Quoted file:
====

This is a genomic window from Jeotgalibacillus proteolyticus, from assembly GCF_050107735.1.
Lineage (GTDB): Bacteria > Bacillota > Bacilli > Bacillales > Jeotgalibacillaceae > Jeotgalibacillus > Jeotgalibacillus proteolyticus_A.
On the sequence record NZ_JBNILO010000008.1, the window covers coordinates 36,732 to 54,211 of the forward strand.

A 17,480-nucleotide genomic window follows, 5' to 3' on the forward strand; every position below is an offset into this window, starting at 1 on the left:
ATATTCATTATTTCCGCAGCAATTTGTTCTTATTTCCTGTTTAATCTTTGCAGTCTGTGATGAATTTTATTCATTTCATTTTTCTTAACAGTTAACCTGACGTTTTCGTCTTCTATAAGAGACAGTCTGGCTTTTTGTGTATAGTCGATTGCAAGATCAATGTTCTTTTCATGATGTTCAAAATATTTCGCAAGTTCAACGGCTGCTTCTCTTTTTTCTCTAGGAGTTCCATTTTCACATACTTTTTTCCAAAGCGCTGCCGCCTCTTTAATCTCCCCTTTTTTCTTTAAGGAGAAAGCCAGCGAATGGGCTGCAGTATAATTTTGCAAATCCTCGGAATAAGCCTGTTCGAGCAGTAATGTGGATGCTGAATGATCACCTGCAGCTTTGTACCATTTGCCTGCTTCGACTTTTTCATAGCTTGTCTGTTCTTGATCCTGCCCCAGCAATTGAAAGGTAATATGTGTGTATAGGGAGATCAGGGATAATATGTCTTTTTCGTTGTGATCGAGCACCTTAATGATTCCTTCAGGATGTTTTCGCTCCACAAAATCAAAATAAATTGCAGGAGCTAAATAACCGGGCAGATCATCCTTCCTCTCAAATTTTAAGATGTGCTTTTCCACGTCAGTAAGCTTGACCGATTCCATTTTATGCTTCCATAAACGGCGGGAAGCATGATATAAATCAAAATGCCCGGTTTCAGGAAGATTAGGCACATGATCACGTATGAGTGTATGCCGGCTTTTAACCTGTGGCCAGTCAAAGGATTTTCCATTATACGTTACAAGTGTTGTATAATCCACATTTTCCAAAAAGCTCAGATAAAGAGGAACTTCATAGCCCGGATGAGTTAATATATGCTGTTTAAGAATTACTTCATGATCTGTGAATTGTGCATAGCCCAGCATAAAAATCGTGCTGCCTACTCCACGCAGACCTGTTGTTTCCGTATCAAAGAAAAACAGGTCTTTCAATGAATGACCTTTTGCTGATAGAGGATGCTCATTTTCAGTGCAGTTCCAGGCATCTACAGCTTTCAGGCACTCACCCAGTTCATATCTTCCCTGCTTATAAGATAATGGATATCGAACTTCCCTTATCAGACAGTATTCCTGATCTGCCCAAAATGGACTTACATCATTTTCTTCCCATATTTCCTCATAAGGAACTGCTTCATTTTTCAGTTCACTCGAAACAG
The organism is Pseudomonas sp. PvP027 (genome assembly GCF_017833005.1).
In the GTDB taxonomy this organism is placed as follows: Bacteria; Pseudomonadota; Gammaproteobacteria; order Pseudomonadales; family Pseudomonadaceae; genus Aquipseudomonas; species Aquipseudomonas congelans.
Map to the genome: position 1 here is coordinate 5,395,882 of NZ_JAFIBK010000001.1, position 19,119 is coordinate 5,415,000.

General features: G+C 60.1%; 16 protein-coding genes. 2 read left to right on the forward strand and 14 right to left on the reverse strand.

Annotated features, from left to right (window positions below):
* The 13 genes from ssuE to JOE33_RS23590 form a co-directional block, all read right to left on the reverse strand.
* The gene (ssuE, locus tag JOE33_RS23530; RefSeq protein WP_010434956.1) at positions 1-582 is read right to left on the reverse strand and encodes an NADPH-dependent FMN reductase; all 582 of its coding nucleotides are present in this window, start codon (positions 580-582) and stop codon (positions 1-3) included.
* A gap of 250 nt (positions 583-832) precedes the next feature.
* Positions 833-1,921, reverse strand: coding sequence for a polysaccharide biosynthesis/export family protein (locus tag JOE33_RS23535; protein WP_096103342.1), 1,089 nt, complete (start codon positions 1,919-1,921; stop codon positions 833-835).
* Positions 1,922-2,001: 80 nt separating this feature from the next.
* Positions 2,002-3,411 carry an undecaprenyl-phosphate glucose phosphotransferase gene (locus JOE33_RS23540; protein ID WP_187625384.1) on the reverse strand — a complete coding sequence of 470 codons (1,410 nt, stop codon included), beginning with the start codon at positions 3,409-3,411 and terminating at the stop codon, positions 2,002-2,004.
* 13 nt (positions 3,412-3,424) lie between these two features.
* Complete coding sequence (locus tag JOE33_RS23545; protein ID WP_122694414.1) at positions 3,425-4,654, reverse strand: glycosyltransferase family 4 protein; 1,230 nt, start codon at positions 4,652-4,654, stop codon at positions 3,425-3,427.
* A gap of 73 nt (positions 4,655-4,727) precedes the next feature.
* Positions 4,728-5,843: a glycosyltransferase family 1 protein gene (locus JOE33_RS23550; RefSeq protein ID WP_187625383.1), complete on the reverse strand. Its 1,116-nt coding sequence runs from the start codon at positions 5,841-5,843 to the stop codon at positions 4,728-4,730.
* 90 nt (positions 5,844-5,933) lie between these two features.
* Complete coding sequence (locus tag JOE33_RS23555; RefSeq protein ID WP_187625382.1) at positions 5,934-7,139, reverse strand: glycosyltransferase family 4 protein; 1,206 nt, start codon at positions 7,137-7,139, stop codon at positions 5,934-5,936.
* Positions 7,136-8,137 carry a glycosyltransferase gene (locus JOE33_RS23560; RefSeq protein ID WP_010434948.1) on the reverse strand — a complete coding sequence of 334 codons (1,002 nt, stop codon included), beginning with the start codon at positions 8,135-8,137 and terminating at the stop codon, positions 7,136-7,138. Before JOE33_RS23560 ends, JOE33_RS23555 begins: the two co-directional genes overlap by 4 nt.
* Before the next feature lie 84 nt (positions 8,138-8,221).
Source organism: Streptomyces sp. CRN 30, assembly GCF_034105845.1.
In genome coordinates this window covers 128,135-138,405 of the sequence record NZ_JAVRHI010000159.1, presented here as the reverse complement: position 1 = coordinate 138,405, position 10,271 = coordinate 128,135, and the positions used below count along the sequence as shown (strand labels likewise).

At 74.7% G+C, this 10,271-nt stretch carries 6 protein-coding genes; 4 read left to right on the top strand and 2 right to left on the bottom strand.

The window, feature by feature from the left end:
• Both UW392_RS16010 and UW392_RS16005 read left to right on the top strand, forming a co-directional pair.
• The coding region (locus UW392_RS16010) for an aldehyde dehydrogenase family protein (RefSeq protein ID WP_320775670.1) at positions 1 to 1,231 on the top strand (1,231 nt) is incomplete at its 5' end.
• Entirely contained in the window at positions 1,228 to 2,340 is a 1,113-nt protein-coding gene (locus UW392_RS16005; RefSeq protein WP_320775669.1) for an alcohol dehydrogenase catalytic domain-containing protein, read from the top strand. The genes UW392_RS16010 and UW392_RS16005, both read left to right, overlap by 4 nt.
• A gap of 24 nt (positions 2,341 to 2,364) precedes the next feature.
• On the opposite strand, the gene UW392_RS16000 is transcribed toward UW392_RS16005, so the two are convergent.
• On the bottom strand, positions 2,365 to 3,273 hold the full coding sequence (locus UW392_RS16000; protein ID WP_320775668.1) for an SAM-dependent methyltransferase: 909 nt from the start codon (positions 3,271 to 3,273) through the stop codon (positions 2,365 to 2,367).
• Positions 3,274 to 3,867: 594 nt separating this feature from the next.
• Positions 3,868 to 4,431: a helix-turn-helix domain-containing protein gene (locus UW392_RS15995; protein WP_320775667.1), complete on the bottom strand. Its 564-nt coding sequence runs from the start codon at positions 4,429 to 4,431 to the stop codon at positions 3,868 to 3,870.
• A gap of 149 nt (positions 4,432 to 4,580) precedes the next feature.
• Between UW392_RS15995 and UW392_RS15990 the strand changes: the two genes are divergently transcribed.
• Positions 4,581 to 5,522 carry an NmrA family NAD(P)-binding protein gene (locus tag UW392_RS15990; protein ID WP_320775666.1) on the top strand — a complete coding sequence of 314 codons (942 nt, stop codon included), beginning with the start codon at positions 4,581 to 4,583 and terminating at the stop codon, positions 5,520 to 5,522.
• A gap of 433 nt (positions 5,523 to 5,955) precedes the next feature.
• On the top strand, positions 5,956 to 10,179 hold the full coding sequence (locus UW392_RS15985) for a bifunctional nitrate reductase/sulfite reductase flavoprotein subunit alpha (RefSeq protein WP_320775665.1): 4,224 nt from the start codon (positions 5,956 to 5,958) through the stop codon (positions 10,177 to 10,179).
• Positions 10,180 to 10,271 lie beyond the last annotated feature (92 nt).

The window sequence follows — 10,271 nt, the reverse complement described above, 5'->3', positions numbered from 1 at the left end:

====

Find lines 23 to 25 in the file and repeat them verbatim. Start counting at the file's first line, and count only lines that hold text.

* Positions 7,136-8,137 carry a glycosyltransferase gene (locus JOE33_RS23560; RefSeq protein ID WP_010434948.1) on the reverse strand — a complete coding sequence of 334 codons (1,002 nt, stop codon included), beginning with the start codon at positions 8,135-8,137 and terminating at the stop codon, positions 7,136-7,138. Before JOE33_RS23560 ends, JOE33_RS23555 begins: the two co-directional genes overlap by 4 nt.
* Before the next feature lie 84 nt (positions 8,138-8,221).
Source organism: Streptomyces sp. CRN 30, assembly GCF_034105845.1.